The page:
(CN) – The Federal Energy Regulatory Commission’s approval of a company’s plan to shut down a hydroelectric power plant in North Carolina and transform a dammed lake into a free-flowing river was not arbitrary or capricious, the D.C. Circuit ruled.
Jackson County, N.C., the Town of Franklin, N.C. and the Friends of Lake Glenville Association challenged commission orders allowing Duke Energy Carolinas LLC to surrender its license to a hydroelectric powerhouse and dam, known as the Dillsboro Project.
The lower court denied their petition for review, saying the commission illegally split up four different water projects in its review process. But the appeals court found that the commission considered all of the projects in a single environmental assessment.
In addition, the appellate panel said, the commission appropriately addressed the cumulative effects of the projects.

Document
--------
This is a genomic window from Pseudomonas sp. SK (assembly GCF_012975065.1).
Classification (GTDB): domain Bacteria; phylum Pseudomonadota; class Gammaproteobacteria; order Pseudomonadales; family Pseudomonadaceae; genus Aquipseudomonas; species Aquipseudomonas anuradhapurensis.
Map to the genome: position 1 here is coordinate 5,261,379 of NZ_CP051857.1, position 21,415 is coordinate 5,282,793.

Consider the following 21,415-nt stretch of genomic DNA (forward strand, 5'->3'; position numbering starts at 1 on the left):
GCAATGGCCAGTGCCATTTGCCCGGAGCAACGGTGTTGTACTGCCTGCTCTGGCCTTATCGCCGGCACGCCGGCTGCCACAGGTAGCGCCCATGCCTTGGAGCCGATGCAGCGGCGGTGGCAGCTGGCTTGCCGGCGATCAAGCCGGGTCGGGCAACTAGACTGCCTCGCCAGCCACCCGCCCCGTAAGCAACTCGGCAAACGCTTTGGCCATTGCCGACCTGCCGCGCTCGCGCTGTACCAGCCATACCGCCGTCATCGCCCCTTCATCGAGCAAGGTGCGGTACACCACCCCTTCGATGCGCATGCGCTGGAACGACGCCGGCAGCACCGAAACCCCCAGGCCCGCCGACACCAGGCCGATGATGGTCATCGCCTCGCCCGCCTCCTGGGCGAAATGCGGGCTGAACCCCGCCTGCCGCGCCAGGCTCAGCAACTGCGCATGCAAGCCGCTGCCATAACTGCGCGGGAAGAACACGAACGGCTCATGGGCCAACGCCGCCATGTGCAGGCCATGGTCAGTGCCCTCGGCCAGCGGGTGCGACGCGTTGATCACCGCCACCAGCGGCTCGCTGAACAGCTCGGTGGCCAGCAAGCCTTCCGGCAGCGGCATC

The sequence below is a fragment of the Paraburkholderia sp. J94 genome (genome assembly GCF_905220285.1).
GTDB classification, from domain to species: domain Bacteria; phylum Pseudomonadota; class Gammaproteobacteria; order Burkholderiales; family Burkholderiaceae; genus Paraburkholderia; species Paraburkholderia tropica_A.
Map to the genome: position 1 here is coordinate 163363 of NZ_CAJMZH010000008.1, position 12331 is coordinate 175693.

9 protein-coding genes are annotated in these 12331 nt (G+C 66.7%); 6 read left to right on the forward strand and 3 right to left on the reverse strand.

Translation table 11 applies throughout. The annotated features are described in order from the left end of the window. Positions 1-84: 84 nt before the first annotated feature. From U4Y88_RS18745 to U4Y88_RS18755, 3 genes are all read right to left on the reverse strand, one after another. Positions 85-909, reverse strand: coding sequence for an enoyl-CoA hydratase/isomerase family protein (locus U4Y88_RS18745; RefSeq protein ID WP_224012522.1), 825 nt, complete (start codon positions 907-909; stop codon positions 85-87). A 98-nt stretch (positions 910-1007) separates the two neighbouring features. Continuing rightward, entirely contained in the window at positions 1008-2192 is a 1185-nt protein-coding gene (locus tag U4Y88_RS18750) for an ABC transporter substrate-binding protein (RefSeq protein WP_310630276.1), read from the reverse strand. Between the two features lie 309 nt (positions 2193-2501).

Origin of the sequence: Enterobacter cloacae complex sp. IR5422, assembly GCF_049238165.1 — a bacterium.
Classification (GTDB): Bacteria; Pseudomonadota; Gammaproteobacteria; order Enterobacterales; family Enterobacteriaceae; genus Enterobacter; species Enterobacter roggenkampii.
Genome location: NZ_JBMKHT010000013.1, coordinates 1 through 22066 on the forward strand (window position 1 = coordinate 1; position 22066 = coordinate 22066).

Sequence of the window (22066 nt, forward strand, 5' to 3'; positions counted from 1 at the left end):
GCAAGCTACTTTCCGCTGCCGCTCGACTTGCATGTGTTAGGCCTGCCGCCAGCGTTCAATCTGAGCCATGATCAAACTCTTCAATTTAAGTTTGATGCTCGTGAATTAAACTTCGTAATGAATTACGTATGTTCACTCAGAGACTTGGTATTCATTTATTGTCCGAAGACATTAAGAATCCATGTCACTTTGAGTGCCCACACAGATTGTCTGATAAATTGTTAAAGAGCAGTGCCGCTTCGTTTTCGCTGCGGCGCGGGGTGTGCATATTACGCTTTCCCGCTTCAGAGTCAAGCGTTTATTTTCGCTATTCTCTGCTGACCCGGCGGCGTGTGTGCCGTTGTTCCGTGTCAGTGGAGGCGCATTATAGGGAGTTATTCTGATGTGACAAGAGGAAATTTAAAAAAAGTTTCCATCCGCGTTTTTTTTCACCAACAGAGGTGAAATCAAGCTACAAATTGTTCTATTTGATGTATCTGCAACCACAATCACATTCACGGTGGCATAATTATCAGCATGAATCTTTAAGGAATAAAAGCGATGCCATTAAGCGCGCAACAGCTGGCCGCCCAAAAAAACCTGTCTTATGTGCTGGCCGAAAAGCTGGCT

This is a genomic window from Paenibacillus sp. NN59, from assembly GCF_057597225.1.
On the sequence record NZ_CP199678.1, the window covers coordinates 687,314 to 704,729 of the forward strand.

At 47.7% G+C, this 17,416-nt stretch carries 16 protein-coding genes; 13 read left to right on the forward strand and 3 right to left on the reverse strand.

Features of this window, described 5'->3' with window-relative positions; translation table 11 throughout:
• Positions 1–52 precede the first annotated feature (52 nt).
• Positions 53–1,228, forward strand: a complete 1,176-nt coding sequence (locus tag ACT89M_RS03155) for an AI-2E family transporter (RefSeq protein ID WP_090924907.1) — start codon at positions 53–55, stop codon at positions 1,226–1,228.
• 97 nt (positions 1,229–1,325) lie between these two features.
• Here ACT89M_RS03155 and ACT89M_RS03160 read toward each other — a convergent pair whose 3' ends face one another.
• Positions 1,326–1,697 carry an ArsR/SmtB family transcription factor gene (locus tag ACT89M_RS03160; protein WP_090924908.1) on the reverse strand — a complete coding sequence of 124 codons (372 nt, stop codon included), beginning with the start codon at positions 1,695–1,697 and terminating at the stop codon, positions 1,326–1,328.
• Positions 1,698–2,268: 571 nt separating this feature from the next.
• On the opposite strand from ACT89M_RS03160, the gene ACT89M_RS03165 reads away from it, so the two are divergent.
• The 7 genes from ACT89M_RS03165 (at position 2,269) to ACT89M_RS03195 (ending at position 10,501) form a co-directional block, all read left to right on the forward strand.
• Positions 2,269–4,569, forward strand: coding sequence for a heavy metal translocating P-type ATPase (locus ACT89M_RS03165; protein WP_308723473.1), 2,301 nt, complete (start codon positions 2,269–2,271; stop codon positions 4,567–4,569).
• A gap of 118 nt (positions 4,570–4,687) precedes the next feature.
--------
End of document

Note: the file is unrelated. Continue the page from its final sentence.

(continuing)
Shutting down the plant will benefit the environment of the Tuckasegee River area in the long term, U.S. Circuit Judge Karen LeCraft Henderson ruled, even if it causes short-term environmental damage.
Removing the facility may temporarily injure the habitat of the federally endangered Appalachian elktoe mussel, but by opening up the river, it will open up 9.5 miles of upstream river habitat for the mussels, the ruling states.
The dam removal will also cause greater upstream and downstream fish movement, according to the opinion.